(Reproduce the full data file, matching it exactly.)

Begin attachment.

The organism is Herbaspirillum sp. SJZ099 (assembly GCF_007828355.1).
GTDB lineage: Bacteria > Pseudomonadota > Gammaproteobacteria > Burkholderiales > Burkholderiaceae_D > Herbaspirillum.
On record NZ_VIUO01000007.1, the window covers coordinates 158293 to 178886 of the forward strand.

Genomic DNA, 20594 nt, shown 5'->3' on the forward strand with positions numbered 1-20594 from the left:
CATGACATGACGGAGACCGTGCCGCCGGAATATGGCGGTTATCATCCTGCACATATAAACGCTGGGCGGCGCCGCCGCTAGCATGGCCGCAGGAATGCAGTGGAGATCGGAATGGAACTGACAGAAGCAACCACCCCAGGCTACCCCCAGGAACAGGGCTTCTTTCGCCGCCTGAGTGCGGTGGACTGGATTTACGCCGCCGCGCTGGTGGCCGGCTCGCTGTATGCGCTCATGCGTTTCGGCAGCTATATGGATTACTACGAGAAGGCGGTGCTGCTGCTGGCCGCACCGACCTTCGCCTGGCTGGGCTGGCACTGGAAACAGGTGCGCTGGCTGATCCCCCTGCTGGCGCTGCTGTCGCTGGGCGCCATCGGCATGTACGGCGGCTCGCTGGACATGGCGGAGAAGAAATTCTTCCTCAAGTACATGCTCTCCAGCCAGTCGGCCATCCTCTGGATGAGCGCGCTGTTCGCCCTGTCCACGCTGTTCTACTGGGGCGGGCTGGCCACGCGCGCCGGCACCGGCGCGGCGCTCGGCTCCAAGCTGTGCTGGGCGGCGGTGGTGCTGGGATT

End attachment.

The organism is Herbaspirillum sp. SJZ099 (assembly GCF_007828355.1).
GTDB lineage: Bacteria > Pseudomonadota > Gammaproteobacteria > Burkholderiales > Burkholderiaceae_D > Herbaspirillum.
On record NZ_VIUO01000007.1, the window covers coordinates 158293 to 178886 of the forward strand.

Genomic DNA, 20594 nt, shown 5'->3' on the forward strand with positions numbered 1-20594 from the left:
CATGACATGACGGAGACCGTGCCGCCGGAATATGGCGGTTATCATCCTGCACATATAAACGCTGGGCGGCGCCGCCGCTAGCATGGCCGCAGGAATGCAGTGGAGATCGGAATGGAACTGACAGAAGCAACCACCCCAGGCTACCCCCAGGAACAGGGCTTCTTTCGCCGCCTGAGTGCGGTGGACTGGATTTACGCCGCCGCGCTGGTGGCCGGCTCGCTGTATGCGCTCATGCGTTTCGGCAGCTATATGGATTACTACGAGAAGGCGGTGCTGCTGCTGGCCGCACCGACCTTCGCCTGGCTGGGCTGGCACTGGAAACAGGTGCGCTGGCTGATCCCCCTGCTGGCGCTGCTGTCGCTGGGCGCCATCGGCATGTACGGCGGCTCGCTGGACATGGCGGAGAAGAAATTCTTCCTCAAGTACATGCTCTCCAGCCAGTCGGCCATCCTCTGGATGAGCGCGCTGTTCGCCCTGTCCACGCTGTTCTACTGGGGCGGGCTGGCCACGCGCGCCGGCACCGGCGCGGCGCTCGGCTCCAAGCTGTGCTGGGCGGCGGTGGTGCTGGGATT